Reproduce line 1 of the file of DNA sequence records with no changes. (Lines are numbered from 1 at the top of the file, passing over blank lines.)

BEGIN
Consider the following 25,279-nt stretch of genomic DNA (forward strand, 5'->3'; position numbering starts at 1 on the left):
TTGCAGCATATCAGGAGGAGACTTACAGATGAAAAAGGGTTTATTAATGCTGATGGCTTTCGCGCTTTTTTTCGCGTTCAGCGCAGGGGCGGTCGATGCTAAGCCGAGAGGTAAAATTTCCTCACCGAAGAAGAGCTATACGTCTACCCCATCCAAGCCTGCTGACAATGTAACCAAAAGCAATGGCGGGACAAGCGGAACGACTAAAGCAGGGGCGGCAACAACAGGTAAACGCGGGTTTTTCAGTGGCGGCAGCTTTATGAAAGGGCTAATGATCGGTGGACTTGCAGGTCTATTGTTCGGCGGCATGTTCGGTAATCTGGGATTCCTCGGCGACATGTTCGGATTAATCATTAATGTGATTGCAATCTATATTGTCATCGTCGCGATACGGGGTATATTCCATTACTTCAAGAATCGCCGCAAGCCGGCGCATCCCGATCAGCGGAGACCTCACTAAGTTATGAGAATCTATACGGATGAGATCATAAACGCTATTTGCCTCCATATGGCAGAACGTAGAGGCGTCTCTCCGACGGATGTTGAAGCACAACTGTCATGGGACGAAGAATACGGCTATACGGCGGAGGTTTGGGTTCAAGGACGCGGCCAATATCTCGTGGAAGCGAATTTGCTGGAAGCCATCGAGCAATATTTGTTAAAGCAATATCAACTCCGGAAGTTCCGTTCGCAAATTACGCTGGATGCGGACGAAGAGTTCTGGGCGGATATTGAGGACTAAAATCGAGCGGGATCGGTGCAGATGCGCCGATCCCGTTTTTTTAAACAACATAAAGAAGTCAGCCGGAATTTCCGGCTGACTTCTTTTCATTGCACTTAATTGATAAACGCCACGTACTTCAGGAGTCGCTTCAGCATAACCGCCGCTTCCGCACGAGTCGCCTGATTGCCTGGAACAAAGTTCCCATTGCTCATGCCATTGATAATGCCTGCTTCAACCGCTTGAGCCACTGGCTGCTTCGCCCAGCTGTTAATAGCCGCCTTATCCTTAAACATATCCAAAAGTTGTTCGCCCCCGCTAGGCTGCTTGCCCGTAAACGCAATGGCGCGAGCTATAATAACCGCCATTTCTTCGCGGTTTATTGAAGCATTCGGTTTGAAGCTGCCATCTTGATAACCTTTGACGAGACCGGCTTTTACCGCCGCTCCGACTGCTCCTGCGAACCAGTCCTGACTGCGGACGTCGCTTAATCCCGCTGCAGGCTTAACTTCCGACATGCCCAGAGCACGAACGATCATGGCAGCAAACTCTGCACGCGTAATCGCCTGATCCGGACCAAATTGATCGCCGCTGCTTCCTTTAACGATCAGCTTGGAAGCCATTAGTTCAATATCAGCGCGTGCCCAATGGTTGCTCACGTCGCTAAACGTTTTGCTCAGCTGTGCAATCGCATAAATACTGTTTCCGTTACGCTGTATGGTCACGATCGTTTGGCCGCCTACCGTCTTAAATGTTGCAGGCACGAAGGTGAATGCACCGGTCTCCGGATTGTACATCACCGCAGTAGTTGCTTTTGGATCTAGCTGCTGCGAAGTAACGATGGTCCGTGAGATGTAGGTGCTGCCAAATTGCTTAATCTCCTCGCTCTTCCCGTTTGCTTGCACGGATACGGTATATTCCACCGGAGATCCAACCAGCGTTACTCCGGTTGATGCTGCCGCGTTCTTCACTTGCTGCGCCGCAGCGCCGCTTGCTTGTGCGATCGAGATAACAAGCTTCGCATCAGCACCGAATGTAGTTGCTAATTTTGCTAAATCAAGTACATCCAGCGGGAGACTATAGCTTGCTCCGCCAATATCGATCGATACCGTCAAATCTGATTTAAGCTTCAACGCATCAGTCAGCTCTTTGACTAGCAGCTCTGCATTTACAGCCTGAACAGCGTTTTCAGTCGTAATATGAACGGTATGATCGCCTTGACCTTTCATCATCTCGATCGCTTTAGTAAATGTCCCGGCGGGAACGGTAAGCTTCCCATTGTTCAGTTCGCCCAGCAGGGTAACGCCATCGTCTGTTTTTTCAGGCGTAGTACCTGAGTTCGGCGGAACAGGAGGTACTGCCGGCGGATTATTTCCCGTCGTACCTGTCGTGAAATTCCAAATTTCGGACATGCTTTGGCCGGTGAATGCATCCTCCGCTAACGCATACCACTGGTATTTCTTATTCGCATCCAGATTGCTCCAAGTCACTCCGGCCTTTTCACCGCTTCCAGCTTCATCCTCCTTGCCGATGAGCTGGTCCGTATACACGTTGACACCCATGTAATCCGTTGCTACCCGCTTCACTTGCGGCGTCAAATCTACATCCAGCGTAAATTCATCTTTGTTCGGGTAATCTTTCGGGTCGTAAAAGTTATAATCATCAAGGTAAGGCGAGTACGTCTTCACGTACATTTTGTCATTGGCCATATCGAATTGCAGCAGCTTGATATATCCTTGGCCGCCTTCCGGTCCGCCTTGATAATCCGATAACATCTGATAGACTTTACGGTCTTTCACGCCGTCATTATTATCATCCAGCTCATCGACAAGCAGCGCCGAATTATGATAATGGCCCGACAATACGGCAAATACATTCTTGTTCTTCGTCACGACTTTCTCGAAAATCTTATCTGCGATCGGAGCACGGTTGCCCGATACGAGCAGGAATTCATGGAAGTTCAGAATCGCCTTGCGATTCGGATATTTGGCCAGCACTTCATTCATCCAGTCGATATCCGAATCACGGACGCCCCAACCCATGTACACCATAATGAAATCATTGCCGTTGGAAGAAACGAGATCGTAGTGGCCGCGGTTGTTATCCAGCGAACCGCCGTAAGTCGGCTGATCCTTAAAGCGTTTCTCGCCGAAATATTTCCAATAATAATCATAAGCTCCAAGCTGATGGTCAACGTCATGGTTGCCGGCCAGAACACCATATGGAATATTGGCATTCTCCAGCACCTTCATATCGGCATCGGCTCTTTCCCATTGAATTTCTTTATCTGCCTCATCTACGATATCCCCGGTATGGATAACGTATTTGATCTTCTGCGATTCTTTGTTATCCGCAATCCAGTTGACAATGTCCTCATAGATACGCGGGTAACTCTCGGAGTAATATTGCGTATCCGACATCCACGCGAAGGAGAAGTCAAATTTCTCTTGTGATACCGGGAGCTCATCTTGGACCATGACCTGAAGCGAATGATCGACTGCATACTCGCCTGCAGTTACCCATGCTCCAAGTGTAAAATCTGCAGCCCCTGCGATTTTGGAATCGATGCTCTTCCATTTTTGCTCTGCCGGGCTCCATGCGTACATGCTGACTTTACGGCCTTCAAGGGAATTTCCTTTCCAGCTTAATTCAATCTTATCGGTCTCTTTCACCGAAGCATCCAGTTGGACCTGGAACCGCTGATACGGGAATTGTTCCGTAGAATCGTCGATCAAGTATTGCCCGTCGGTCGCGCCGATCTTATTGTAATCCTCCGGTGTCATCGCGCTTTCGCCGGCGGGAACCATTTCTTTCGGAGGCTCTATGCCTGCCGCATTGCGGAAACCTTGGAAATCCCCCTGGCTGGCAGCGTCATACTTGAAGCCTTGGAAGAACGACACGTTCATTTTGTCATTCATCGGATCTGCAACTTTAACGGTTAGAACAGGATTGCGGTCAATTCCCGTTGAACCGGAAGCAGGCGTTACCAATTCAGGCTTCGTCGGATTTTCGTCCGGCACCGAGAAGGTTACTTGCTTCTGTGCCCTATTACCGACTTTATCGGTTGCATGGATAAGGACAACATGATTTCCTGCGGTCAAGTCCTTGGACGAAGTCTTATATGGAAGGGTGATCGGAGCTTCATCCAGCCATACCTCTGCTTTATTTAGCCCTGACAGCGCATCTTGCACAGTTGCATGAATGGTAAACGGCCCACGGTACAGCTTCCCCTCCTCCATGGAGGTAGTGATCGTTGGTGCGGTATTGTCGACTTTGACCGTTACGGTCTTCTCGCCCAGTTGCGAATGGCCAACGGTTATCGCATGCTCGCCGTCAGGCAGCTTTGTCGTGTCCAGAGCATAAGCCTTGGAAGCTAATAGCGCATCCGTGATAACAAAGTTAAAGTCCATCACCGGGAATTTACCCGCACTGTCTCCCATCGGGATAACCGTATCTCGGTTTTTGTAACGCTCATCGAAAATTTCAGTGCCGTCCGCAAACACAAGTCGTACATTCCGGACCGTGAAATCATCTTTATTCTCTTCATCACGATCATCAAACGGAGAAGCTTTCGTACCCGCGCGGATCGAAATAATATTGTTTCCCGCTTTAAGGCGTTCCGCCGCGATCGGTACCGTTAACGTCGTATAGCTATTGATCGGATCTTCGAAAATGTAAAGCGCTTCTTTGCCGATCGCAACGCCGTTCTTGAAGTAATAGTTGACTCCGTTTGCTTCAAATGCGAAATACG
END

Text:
Consider the following 25,279-nt stretch of genomic DNA (forward strand, 5'->3'; position numbering starts at 1 on the left):